These are foods that worked for me, more or less operating under Paleo principles, fitting within the budget and constraints of college, and satisfying my own taste. If you can modify your own eating habits to use this group of foods, you’ll have a darn healthy diet.

However, doing this isn’t always the easiest thing — College can present roadblocks to eating a healthy diet. Let’s look at a few of them now, as well as some strategies for overcoming them.

Roadblock #1: You’re Stuck On a Campus Meal Plan

College student holds up meal plan sign: eat what we tell you

For the first two years of college, I lived in a dorm and loved it; I had most of my friends living no more than 30 feet away, and it was a 24/7 hangout (although, living in the tiniest dorm ever, I had to build a hanging bed to make it livable).

All throughout this time living in dorms, I was stuck on a meal plan.

While there may be a lot of options offered, much of it won’t meet paleo guidelines or could even vaguely be considered healthy.

So, if you’re living on campus and are required to have a meal plan, is there any hope for you?

I think there is. While you may not be able to eat perfectly, you can get close, and doing good is what really counts. Let’s look at some strategies for getting the healthiest bang for your buck in the dining centers.

Limit Yourself to Only the Good Options

Even though being on a meal plan means you’re forced to eat at a certain place, you’re still faced with an abundance of choice when you enter that dining hall. The key to eating healthily on a meal plan is making the right choices and steering clear of the bad ones.

Here are some solid meal choices I’ve found in my own dining centers:

  • Grilled chicken
  • Cooked vegetables
  • Salad bar (this was my main staple)
  • Hard-boiled eggs at the salad bar <– you know, I really like eggs
  • Omelettes (breakfast)
  • Veggie-heavy stir-fry

Make an effort to learn about all the different food your dining center offers, and start finding some healthy items to start eating regularly. Then, all you have to do is stay away from the bad stuff.

To avoid the temptation of making impulsive decisions at the dining center, let your friends know that you’re eating healthy and that you’re only allowed to get certain foods. Since you probably eat with friends, they’ll be right there to yell at you should you grab for the pizza rather than the grilled chicken.

Also, avoid sitting next to the dessert bar. My friends and I used to sit right next to the ice cream machine during our freshman year – bad decision.

Ask for Dismantled Food

Certain foods you’ll find at the dining centers contain healthy components – but they’re surrounded by junk that you don’t want.

Examples of food with this problem:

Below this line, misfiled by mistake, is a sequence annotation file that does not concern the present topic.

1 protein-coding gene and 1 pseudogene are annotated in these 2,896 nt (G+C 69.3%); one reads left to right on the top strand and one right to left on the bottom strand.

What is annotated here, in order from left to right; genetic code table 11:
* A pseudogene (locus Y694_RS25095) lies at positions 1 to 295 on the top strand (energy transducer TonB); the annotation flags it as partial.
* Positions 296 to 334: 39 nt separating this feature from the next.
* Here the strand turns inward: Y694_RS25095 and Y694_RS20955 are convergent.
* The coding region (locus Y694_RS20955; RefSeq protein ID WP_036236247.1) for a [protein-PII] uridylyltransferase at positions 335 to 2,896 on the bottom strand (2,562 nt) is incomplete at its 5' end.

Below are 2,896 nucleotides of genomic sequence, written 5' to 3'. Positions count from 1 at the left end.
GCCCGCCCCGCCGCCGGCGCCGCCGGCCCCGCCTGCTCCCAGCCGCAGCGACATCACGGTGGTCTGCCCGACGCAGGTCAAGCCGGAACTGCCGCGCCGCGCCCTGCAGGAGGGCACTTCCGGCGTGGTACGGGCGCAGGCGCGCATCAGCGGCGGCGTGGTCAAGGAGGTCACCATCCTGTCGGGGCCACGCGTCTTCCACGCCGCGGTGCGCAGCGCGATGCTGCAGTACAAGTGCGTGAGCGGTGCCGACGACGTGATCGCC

• Grilled chicken sandwiches
  • Spagetti and meatballs
  • Stir fry

Since there are always eighteen hundred billion kids in the dining center at a time, they obviously can’t make all the food before hand. But you can use this to your benefit!

Simply go up to the employee serving the food and ask them for a partial item.

In all probability, they’re required to fulfill requests like this. If not, they usually are nice and give it to you anyway. Use this trick to score stuff like grilled chicken breasts (instead of the whole sandwich) and meatballs (sans pasta). You get to eat healthy at the dining center and you don’t have to waste food!

Get the Heck Outta Dodge

For all the dining-center hacking you can do, you’re still limited in your choices and eventually you’re going to get bored. As a student committed to a paleo-esque diet, you’ll eventually realize that your $3,500 annual meal plan is severely restrictive.

If you’re truly committed to eating well, your best option is to choose a housing option that doesn’t require a meal plan – and preferably one with a kitchen. Having a dining hall as your only option is going to be a pretty big thorn in your side going forward, so look for a way to eliminate it.

A caveat: As someone who acts like they know things about college, I need to stress that you shouldn’t put your financial well-being in danger to escape dining halls. If you have a scholarship or job that requires you to keep a meal plan, then fight the good fight and stick with the dining hall hacks. All things pass in good time.

If you are trying to figure out the above and want to start counting calories or slowly change your diet over the course of your college semester, I got you covered. Pick a level on the Nerd Fitness Diet strategy guide that you’re comfortable with, and then treat each level like a 2-3 week challenge that you have to pass!

Grab your guide when you sign up in the box below and start eating better today:

Roadblock #2: You Live in a Dorm With No Kitchen

Student jokes about cooking eggs on overclocked PC

So maybe you’re not required to have a meal plan, but you still live in a dorm room with no real cooking facilities.

Most students in this situation do one of three things:

  • Buy a meal plan anyway
  • Eat out for every meal
  • Eat solely Hot Pockets and Tony’s Pizzas

As you can probably guess, I give all three of these options a big, fat “F” in terms of compliance with our paleo focus. However, I can see why people do these things; not having a kitchen creates a challenge. Here are some things you can do if you’re in this situation.

Find a Place to Cook on Campus